One of the unique characteristics about the choice of plays showcased at the Wings Theatre is that they generally don't treat homosexuality as an oddity, but rather as a fact of life and love. This is true of the current production of Uncovering Eden, a play by San Francisco-based playwright George Barthel about modern lovers summoning up ancient ones from the past. By the way, who knew that Eden (as in the Garden of...) is in Iraq?
The story takes place in Mesopotamia in 1926. Archeologist Chance McNeil (played admirably by James Andrew Walsh) has his dig threatened by booking problems, a missing partner, and ancient Sumerian ghosts. McNeil's life is further complicated by the arrival of his former professor and former lover. Together they solve an ancient mystery and rekindle their sadomasochistic relationship.
A notable point about the production was the fine work of L.J. Kleeman's set design (she also co-directed). It is interesting to note the improvement the Wings Theatre has put in the quality of their sets lately.
The charismatic Walsh played his role with a dashing leading-man quality that helped color his performance despite the long-winded dialogue. His sidekick and sounding board Dr. Ali Mehemet (portrayed by Gabriel Rivas) was a refreshing contrast to the show's lead, with his to-the-point discourse.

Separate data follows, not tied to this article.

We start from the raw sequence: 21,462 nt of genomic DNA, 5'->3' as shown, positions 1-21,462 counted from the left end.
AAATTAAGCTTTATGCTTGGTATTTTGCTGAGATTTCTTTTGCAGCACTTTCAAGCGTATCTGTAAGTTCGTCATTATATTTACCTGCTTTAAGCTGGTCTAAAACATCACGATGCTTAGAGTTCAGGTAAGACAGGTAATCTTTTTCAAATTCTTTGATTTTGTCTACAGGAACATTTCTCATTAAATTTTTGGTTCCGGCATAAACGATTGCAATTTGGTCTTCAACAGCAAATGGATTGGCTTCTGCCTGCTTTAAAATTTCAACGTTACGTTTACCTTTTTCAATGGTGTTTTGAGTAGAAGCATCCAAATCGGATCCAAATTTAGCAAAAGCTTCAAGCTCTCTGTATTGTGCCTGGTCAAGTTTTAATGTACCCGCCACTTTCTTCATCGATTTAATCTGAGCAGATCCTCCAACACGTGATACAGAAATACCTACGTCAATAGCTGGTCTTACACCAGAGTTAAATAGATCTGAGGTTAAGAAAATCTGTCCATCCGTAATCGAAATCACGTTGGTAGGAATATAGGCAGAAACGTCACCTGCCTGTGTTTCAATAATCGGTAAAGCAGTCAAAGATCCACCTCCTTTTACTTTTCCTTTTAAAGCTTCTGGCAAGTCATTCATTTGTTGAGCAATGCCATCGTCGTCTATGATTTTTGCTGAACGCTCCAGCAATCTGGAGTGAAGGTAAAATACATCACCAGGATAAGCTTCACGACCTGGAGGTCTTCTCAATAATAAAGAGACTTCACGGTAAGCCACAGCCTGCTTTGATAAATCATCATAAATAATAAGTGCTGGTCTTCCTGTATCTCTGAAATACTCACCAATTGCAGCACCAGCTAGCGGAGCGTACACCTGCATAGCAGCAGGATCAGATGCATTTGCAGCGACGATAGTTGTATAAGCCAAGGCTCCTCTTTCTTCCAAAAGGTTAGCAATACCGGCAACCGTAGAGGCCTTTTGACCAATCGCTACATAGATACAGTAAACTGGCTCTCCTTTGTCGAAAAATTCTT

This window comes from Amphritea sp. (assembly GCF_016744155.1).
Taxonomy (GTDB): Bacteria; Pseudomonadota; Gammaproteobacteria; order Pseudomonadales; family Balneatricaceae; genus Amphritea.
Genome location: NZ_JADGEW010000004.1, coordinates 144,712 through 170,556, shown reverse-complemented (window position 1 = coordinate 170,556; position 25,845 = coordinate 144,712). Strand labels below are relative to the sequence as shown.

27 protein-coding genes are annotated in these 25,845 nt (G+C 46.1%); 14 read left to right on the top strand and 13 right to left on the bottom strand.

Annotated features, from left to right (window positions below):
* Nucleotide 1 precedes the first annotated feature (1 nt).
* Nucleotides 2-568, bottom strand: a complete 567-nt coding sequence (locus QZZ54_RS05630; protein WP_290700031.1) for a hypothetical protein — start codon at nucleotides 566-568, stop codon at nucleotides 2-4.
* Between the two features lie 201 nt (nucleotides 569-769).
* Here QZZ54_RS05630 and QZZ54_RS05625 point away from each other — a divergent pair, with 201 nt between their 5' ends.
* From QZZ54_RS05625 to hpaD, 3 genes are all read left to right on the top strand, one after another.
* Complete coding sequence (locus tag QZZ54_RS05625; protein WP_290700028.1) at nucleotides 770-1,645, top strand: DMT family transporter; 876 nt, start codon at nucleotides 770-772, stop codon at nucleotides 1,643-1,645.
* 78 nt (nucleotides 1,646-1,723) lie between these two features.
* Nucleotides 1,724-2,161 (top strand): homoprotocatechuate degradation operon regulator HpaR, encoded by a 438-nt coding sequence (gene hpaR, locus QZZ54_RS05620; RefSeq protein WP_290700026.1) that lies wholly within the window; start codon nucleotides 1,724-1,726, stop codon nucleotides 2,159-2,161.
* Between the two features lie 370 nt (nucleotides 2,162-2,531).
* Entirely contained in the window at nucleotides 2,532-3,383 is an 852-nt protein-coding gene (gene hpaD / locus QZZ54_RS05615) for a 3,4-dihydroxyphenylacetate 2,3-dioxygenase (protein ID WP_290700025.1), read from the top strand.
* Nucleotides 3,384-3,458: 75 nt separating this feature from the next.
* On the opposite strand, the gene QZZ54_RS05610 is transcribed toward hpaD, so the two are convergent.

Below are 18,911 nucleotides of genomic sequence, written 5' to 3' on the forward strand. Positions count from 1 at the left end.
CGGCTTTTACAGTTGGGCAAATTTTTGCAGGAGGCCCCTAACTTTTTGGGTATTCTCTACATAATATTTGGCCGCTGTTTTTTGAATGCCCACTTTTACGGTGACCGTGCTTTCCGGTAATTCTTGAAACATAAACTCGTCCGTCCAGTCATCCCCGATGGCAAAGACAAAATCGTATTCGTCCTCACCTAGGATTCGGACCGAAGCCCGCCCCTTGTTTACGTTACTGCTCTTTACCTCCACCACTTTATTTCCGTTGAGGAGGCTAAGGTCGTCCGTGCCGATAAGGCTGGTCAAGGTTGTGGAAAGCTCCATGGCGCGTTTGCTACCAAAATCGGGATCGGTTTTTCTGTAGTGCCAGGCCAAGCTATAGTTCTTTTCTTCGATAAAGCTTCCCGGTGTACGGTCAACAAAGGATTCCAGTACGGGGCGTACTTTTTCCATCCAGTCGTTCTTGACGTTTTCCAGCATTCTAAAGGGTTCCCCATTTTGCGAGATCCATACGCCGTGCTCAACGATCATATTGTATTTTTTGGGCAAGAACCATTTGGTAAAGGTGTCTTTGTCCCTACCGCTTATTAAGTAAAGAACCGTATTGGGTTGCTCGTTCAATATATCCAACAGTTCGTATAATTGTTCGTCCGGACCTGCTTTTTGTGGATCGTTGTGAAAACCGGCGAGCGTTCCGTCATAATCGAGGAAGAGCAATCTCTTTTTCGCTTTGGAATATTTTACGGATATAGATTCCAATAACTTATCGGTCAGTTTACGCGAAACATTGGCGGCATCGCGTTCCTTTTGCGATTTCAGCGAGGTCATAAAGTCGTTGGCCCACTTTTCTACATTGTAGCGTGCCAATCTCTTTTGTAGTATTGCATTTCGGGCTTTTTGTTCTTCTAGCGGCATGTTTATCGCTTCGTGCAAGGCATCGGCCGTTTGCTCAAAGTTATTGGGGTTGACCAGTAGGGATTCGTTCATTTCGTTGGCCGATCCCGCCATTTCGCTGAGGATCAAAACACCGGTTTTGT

Raymond O. Wagner (who is a master of transformation) played the eccentric (for that time period, anyway) Eliot Cornell, who comes to help solved the ancient mystery. Although the actor's lines were also a little on the rambling side, he did discover great comedic moments that might not have been apparent in the naked script. His relationship with Walsh may have raised an eyebrow or two when he produced that whip demonstrating that romance has many faces.
The finest moment of the play was delivered when Nirah (played by the pristine Stefan Hipley) is murdered with a knife by an ancient enemy (played by Cameron McElyea). The scene alone was worthy of a Tony nomination. Eric Chase lit the scene (and the entire show for that matter) artfully. Daniel Roach, who played Hipley's lover, was also enjoyable in his role as Adan. The scene when he and Hipley share the juices of an orange, leading to a kiss, was one of the most unpretentious sexual moments seen that evening.
Although Gregory Kostal was not spot-on with his accent, his comedic timing was. His portrayal of Inspector Houghton was delightful and hilarious.
Josh Mertz played the handsome Dr. Berenger, who turned into a villain in the end, with a British charm that was pleasing to watch.
Kleeman was responsible for the costumes, which were true to the time period, while co-director Richard Bacon's sound design helped keep the time and place current in the audience's mind with authentic-sounding music.
Special mention goes to Kymberli E. Morris and her wonderful contribution to the fight choreography between Walsh and Mertz in the final dramatic scenes.
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Copyright 2003 Jade Esteban Estrada